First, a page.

New bill would give education freedom accounts to all New Hampshire students

New bill would give education freedom accounts to all New Hampshire students

The program would respect New Hampshire families while giving every child access to a high-quality education.

Concord could finally deliver on New Hampshire’s promise of equal access to a great education for every child in the state.

Senate Bill 130 would establish education freedom accounts, or EFAs, for all New Hampshire students. The state would deposit grant money directly into EFAs controlled by students’ parents – money they could then use on a wide variety of education expenses for their children.

EFAs already enjoy support from parents like Shalimar Encarnacion, a Manchester mom.

Encarnacion’s son is on the autism spectrum and struggled throughout middle school. With help from the Children’s Scholarship Fund, Encarnacion was able to enroll him at a local private school, which offered the individualized attention he needed.

“I’ve seen firsthand how many of our communities don’t have equal access to educational resources and the same opportunities,” Encarnacion said.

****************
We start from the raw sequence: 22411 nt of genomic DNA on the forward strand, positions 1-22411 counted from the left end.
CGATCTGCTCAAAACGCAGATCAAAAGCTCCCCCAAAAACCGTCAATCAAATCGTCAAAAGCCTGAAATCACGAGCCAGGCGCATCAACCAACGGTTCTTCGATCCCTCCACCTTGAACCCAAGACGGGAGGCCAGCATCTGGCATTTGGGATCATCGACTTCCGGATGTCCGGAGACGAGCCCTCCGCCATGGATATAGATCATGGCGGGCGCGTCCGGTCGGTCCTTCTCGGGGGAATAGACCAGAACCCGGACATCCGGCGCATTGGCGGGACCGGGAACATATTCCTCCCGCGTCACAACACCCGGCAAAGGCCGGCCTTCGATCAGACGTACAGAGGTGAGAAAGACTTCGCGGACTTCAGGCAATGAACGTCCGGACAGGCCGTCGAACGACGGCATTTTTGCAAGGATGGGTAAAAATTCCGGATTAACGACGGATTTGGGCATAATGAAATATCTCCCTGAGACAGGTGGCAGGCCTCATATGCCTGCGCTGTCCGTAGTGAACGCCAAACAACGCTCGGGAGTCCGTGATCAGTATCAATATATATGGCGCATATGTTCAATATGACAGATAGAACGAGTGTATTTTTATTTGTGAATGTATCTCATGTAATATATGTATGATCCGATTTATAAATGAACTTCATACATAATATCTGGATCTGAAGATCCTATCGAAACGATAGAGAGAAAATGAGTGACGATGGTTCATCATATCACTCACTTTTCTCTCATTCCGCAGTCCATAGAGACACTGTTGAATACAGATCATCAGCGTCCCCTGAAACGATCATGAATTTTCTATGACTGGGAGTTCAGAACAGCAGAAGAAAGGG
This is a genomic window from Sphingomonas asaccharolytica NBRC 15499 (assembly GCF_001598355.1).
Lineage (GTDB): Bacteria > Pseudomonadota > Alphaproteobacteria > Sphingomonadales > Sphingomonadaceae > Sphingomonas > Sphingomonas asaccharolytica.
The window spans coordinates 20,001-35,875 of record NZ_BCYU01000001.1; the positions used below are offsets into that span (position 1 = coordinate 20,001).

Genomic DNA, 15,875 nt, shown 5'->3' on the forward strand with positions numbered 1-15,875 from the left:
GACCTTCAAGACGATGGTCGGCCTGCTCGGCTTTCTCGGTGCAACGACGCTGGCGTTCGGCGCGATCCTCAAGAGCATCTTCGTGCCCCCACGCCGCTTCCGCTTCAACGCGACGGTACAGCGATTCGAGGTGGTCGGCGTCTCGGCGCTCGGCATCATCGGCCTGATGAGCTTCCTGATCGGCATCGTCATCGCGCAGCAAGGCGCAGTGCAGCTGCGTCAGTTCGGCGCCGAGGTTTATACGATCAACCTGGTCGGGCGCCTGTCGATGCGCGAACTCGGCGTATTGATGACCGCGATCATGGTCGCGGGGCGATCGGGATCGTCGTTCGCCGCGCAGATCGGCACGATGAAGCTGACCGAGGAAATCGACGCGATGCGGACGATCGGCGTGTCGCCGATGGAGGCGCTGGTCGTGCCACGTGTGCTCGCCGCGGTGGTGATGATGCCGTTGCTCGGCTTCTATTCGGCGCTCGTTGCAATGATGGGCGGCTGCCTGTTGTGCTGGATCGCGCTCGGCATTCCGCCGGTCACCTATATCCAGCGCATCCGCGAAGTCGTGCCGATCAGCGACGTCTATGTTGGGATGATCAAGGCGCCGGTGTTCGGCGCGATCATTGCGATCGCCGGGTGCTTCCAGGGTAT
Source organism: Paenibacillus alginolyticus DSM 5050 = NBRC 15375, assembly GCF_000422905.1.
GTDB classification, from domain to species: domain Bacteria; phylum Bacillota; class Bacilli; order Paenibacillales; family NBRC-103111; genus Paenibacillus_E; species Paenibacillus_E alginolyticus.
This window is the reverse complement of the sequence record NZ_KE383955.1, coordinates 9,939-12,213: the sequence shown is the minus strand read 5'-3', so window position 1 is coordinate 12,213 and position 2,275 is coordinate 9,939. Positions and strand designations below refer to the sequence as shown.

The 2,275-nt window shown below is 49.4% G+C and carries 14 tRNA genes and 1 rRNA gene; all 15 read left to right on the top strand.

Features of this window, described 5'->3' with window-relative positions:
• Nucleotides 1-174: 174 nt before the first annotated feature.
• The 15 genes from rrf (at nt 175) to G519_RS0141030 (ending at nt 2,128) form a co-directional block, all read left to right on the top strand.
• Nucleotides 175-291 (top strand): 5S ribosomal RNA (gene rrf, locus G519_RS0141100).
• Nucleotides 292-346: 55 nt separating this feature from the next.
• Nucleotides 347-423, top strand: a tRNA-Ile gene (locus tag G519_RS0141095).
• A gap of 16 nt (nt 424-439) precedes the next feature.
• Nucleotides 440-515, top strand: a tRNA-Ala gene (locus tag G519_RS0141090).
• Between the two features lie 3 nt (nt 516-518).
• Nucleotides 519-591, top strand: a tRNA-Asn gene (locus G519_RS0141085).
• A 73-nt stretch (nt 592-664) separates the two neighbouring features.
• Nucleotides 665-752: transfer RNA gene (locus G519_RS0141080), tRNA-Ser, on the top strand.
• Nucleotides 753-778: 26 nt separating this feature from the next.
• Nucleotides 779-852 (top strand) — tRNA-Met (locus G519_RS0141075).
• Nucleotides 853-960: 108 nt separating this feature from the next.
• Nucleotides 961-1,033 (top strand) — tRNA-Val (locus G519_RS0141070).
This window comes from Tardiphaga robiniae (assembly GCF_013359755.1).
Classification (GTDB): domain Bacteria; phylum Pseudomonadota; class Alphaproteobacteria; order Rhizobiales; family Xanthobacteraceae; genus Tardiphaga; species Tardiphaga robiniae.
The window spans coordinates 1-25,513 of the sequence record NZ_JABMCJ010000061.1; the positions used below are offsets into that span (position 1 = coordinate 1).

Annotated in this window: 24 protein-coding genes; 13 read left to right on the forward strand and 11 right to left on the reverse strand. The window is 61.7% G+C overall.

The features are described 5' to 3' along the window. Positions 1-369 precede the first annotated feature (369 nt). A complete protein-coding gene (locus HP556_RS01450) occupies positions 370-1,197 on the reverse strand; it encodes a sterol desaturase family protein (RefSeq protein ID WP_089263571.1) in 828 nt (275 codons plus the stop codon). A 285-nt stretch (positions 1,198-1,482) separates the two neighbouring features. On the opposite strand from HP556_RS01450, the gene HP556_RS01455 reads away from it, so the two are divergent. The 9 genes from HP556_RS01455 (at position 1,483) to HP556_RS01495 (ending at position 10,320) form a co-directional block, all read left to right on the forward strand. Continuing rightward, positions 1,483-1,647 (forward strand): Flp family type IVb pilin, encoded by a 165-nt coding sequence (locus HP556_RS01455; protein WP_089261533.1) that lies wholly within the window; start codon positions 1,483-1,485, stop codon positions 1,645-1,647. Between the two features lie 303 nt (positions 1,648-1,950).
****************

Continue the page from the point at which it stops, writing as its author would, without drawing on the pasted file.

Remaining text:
“This is about leveling the playing field and making the best education accessible to everyone.”

With an EFA, Encarnacion and parents like her would have direct control of the dollars tied to their child’s education.

Under the program, each parent would receive a minimum of $3,786 per student per year. That grant could total up to nearly $8,300 if the student is eligible for a free or reduced-price lunch, is a special education student who has an individualized education plan, or has other special needs.

That money can then be used to pay for a wide variety of education expenses both inside and outside the classroom, including tutoring, additional online education programs, tuition at a school of their choice, computer hardware and more.

Gov. Chris Sununu spoke out in support of EFAs ahead of the 2021 legislative session. 

“You can sum all this up with: It’s got to be about outcomes for the kids, not outcomes for the system,” he said during a December forum sponsored by the Josiah Bartlett Center for Public Policy.

“We have to stop worrying about the system as much as the kid.”

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